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The Last Continent

Terry Pratchett

Average Review Rating Average Rating 7/10 (1 Review)
Book Details

Publisher : Corgi Books

Published : 1988

Copyright : Terry and Lyn Pratchett 1988

ISBN-10 : HB 0-385-40989-3
ISBN-13 : HB 978-0-385-40989-6

Publisher's Write-Up

This is the Discworld’s last continent, a completely separate creation.

It’s hot. It’s dry... very dry There was this thing once called The Wet, which no one now believes in. Practically everything that’s not poisonous is venomous. But it’s the best bloody place in the world, all right?

And it’ll die in a few days except...

Who is this hero striding across the red desert? Champion sheep shearer, horse rider, road warrior, beer drinker, bush ranger and someone who’ll even eat a Meat Pie Floater when he’s sober? A man in a hat, whose Luggage follows him on little legs, who’s about to change history by preventing a swagman stealing a jumbuck by a billabong?

Yes... all this place has between itself and wind-blown doom is Rincewind, the inept wizard who can’t even spell wizard. He’s the only hero left.

Still... no worries, eh?

The Last Continent is the twenty-second in Terry Pratchett’s phenomenally successful Discworld series.

Terry Pratchett would like it to be known that The Last Continent is not a book about Australia. It’s just vaguely Australian.

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Reader Reviews

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Review by Chrissi (010901) Rating (7/10)

Review by Chrissi
Rating 7/10
Cue every joke and cliché that you have ever heard about Australia and it's in here. The story is about the librarian having a magical cold virus, which is making him do some very strange things, all while covered in red fur, but he needs a cure, nevertheless. The wizards decide to try to help him, but a magical spell to cure him needs the use of his proper name. And here is the weird bit, no one knows his real name, since the beginning of the series when he was turned into an ape, he has only been the Librarian, hence the problem.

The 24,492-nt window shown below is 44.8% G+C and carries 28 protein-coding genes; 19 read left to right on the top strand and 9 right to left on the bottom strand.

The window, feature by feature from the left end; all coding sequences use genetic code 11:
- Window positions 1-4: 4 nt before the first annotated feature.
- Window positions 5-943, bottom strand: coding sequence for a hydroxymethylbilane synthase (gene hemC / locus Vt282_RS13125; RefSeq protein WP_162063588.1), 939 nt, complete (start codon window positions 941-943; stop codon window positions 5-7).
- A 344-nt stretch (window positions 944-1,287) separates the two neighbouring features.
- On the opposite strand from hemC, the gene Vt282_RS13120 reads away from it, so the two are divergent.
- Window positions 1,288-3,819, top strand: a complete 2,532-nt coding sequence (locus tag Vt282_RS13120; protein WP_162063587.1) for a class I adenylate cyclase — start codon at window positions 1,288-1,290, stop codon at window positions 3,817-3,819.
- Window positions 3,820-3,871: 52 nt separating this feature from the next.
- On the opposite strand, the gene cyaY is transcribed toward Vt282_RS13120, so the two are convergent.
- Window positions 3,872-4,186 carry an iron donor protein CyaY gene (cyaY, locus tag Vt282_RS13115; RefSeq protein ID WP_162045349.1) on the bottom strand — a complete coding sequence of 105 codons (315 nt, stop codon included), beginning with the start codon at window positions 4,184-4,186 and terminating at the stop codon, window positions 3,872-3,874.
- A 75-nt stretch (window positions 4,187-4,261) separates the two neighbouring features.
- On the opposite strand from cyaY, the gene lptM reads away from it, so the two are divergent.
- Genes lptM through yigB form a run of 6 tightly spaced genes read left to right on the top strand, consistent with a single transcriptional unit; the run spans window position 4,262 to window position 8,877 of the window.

The solution seems to be that the wizards need to find someone who knows the name of the librarian, and therefore they need to get Rincewind. Rincewind, however is wandering around in the middle of nowhere. The wizards try to find him by looking for the "Egregarious professor of cruel and unusual geography", who may be able to find him.

Unfortunately they can't find the professor, but in his room they do find a window that opens onto a lovely tropical beach. Of course, they decide that a sit in the sun is just what the Librarian needs, and out they all go. Unfortunately when Mrs Whitlow comes to bring their sustenance, she accidentally closes the window and it vanishes, marooning them there.

The wizards try to explore the island, finding some very strange things, like a cigarette tree and another plant, which produces a chocolate coconut. The wizards eventually meet the creator of the island and realise that they are at the beginning of time, and the creator is struggling to make everything unique, so Ponder introduces the concept of sex to him, with some assistance in the technical department from Mrs Whitlow. (Some of the wizards find this quite distressing.)

In the meantime, Rincewind is surviving in the dry lands of EcksEcksEcksEcks, with some assistance from a not quite normal kangaroo. He finds himself becoming part of the lore of the country, as an outlaw in the mould of Ned Kelly. The strange thing is that there are images being created of people with pointy hats in old pictures, which were not there a few minutes ago. All very strange, I do think.

All of the clichés are there, the things that Australians eat and drink provide some interesting moments, as does the national past-time of sheep shearing. Rincewind just can't stay out of trouble, and people think that he is completely off his trolley when he talks about the weather, because they think that it is an old wives tale that water can fall from the sky. After all, water is heavy, so how does it get into the sky in the first place?

I do enjoy the strange way that TP looks at the world, in a kind of sideways glance he can make you question things that you have never really thought about. I liked the idea of the creator and the idea that someone had to invent sex from first principles was funny, but no more ludicrous than the alternative, that everything has to be completely unique.
Chrissi (1st September 2001)

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